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The other day I read an article on Fast Company about Chris Sacca, one of the biggest Twitter investors since the company went public. The article (“Why Hustling Helps People Become Insanely Successful“) explains how the young Sacca felt snubbed by potential employers because his personal business cards didn’t seem impressive enough. So he made up a fake company, complete with a phony website and logo, to serve as the props for the main event: new business cards that listed him as principal of the fictions corporation.
Suddenly, Sacca’s luck changed. When he passed out the new cards at networking events, the recipients expressed interest in working with him. Eventually he landed a lucrative executive position through one of his new contacts. And now he’s a well-known, highly successful entrepreneur.
A Question of Ethics
Now I’m personally very disappointed in Fast Company for running this article. I think Sacca’s actions should be condemned, not praised. The title also strikes me as boarding on link bait (intentionally misleading, how appropriate!) because the article doesn’t fulfill its promise. It explains how a single person i.e. not “people” misrepresented himself , but I digress. The article sparked a lively discussion in several professional groups I belong to, with mixed opinions as to whether or not Sacca lied to get ahead. I thought the article made it pretty clear that Sacca never intended to serve as a consultant, but I can’t say for sure without knowing the all the facts. Nevertheless, my friend and fellow PMC blogger Sandy Hubbard shared her insight in a Google Plus discussion that I deemed quote worthy:
“We’re overlooking the fact that a printed business card still conveys credibility. Whether deceitful or not, Sacca knew that print would open doors for him.”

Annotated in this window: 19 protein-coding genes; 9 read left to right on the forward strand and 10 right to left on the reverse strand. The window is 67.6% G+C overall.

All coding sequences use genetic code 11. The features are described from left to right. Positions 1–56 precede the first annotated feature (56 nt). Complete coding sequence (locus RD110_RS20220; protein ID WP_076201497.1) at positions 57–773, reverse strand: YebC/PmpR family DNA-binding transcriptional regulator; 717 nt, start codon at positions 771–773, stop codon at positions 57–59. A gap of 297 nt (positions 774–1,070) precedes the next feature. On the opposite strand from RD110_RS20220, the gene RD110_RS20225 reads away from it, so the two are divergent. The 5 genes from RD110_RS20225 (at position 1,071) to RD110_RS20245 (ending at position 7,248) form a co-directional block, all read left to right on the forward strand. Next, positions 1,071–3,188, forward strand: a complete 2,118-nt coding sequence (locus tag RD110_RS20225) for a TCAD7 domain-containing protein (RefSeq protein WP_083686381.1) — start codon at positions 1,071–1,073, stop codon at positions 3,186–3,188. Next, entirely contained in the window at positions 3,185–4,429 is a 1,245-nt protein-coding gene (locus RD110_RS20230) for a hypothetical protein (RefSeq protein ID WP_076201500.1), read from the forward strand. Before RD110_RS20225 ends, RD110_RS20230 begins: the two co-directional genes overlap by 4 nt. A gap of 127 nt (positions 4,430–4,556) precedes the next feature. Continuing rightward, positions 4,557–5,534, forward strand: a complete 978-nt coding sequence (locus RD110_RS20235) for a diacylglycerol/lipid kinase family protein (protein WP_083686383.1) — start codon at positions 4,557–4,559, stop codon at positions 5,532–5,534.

Sandy’s point opened my eyes to see the story from a new perspective. According to the article, Sacca decided to invent the fake consultancy out of fear that his personal business cards, “weren’t going to capture anyone’s attention.” His solution to the problem also revolves around print because he created new cards along with the rest of his phony corporate identity. So in a sense, Sacca understood that print equates to legitimacy in professional circles and used this to his advantage. His website simply covered his ass in case anyone in the offline world tried to check him out online.
Don’t Deceive, Design!
The article doesn’t say when the story takes place, although it’s safe to assume that Sacca graduated from law school a while ago. I seriously doubt that he regrets his indiscretions; otherwise, that would have been a completely different article. I think he could have gotten similar results without a inventing a fancy job title, though. Those of us in the print community are no strangers to wanting business cards that stand out, except we achieve this goal through design instead of deceit. I can think of about a hundred graphic as well as tactile solutions that would have gotten him the attention he craved. Yet by presenting himself as a freelance consultant with unique custom cards, he could’ve held onto the most important thing you can have in the business world: integrity.
Katherine serves as the Online Marketing Director at PrintFirm.com. She fell into online marketing in 2010, and built her career around this dynamic field. She earned her B.A. in Political Science from California State University, Northridge (Summa). When she’s not writing, Katherine enjoys photography, skateboarding, graphic design, and chasing her dog around with her husband.